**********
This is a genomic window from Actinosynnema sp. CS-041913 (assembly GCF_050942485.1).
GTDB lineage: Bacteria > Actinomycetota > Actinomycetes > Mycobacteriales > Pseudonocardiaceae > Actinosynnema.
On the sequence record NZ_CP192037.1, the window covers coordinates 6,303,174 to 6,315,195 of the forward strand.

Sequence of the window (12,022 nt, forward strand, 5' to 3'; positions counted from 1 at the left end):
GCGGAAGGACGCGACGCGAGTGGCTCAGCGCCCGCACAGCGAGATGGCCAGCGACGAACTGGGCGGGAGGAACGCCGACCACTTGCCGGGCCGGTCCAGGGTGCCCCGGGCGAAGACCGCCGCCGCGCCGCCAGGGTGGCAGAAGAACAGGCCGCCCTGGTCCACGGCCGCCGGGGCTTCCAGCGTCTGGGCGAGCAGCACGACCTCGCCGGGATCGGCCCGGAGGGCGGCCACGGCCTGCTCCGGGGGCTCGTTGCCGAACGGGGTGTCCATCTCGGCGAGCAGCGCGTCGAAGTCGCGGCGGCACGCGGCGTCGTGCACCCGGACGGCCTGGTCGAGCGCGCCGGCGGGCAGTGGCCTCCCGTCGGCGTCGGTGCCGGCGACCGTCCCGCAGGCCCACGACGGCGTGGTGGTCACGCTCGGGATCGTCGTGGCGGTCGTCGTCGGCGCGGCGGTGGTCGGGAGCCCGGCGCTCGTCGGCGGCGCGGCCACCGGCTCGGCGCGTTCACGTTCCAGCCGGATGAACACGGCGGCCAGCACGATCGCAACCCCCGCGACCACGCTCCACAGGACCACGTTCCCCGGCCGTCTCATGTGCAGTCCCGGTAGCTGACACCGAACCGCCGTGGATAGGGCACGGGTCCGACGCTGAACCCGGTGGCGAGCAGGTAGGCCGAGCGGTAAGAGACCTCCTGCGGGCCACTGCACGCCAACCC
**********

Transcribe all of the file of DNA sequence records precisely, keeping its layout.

This is a genomic window from Actinosynnema sp. CS-041913 (assembly GCF_050942485.1).
GTDB lineage: Bacteria > Actinomycetota > Actinomycetes > Mycobacteriales > Pseudonocardiaceae > Actinosynnema.
On the sequence record NZ_CP192037.1, the window covers coordinates 6,303,174 to 6,315,195 of the forward strand.

Sequence of the window (12,022 nt, forward strand, 5' to 3'; positions counted from 1 at the left end):
GCGGAAGGACGCGACGCGAGTGGCTCAGCGCCCGCACAGCGAGATGGCCAGCGACGAACTGGGCGGGAGGAACGCCGACCACTTGCCGGGCCGGTCCAGGGTGCCCCGGGCGAAGACCGCCGCCGCGCCGCCAGGGTGGCAGAAGAACAGGCCGCCCTGGTCCACGGCCGCCGGGGCTTCCAGCGTCTGGGCGAGCAGCACGACCTCGCCGGGATCGGCCCGGAGGGCGGCCACGGCCTGCTCCGGGGGCTCGTTGCCGAACGGGGTGTCCATCTCGGCGAGCAGCGCGTCGAAGTCGCGGCGGCACGCGGCGTCGTGCACCCGGACGGCCTGGTCGAGCGCGCCGGCGGGCAGTGGCCTCCCGTCGGCGTCGGTGCCGGCGACCGTCCCGCAGGCCCACGACGGCGTGGTGGTCACGCTCGGGATCGTCGTGGCGGTCGTCGTCGGCGCGGCGGTGGTCGGGAGCCCGGCGCTCGTCGGCGGCGCGGCCACCGGCTCGGCGCGTTCACGTTCCAGCCGGATGAACACGGCGGCCAGCACGATCGCAACCCCCGCGACCACGCTCCACAGGACCACGTTCCCCGGCCGTCTCATGTGCAGTCCCGGTAGCTGACACCGAACCGCCGTGGATAGGGCACGGGTCCGACGCTGAACCCGGTGGCGAGCAGGTAGGCCGAGCGGTAAGAGACCTCCTGCGGGCCACTGCACGCCAACCC